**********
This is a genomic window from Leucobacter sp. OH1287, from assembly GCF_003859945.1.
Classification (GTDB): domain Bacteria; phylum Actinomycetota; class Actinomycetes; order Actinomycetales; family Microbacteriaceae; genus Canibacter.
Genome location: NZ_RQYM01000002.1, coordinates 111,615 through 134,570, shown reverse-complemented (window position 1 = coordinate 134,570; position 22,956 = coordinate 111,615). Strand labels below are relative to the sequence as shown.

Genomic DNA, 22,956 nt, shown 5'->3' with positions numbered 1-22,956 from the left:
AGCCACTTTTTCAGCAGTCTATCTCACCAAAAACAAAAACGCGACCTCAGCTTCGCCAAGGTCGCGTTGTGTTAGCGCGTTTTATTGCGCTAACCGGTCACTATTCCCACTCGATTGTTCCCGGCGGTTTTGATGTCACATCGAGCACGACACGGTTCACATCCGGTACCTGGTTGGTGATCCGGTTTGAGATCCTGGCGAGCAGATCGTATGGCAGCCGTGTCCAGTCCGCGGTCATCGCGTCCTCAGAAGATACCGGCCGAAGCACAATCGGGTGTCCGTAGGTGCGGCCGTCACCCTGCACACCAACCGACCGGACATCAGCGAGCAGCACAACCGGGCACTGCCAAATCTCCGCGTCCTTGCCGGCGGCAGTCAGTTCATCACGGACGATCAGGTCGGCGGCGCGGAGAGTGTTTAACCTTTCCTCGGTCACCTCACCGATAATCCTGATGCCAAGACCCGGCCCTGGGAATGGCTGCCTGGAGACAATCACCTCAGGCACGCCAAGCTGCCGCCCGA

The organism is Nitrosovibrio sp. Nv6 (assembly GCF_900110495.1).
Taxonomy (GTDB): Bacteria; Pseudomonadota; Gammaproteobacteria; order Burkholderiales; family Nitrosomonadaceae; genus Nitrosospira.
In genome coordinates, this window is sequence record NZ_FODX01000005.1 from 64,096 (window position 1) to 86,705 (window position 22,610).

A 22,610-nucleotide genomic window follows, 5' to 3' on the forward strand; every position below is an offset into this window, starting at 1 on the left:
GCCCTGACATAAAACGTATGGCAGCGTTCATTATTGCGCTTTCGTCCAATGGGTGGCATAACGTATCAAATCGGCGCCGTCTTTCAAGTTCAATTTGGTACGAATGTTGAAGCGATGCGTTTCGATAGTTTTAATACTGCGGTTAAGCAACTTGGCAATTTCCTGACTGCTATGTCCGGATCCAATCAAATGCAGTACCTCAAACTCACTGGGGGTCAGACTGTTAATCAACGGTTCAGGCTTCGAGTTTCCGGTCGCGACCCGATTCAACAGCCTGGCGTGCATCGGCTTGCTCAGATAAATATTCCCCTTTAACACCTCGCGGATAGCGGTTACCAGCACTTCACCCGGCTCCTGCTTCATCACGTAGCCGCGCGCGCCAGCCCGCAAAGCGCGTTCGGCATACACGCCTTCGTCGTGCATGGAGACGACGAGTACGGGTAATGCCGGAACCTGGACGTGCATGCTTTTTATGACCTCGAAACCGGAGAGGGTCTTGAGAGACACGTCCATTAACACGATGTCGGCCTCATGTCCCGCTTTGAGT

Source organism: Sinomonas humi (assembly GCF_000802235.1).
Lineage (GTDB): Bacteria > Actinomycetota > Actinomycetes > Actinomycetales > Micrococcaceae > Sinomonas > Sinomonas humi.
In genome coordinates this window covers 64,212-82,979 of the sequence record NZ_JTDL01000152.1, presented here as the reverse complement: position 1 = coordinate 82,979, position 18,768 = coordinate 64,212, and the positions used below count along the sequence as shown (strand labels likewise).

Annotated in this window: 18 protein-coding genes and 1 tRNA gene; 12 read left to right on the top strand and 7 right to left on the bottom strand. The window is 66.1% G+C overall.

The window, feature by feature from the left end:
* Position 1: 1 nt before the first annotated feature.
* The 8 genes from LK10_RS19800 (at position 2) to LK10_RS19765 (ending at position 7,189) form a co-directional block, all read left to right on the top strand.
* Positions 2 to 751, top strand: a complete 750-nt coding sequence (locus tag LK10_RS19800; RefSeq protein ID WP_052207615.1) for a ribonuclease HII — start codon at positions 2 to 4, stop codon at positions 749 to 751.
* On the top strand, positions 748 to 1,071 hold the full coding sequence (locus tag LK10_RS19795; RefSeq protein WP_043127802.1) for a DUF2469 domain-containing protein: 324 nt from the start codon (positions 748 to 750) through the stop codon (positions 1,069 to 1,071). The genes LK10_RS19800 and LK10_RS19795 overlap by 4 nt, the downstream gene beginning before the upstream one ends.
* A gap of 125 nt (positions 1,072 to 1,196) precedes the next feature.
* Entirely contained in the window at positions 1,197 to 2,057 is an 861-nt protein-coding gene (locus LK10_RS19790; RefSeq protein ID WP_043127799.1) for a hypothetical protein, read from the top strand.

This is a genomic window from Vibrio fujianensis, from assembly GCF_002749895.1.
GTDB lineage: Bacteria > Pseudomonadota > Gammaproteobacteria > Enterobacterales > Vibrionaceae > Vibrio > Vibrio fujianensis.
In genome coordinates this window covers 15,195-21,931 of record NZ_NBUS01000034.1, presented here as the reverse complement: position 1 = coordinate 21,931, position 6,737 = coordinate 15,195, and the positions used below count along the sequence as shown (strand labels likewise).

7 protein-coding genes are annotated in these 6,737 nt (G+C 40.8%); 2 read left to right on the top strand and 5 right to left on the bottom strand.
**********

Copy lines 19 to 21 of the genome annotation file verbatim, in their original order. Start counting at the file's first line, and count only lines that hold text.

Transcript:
* On the top strand, positions 748 to 1,071 hold the full coding sequence (locus tag LK10_RS19795; RefSeq protein WP_043127802.1) for a DUF2469 domain-containing protein: 324 nt from the start codon (positions 748 to 750) through the stop codon (positions 1,069 to 1,071). The genes LK10_RS19800 and LK10_RS19795 overlap by 4 nt, the downstream gene beginning before the upstream one ends.
* A gap of 125 nt (positions 1,072 to 1,196) precedes the next feature.
* Entirely contained in the window at positions 1,197 to 2,057 is an 861-nt protein-coding gene (locus LK10_RS19790; RefSeq protein ID WP_043127799.1) for a hypothetical protein, read from the top strand.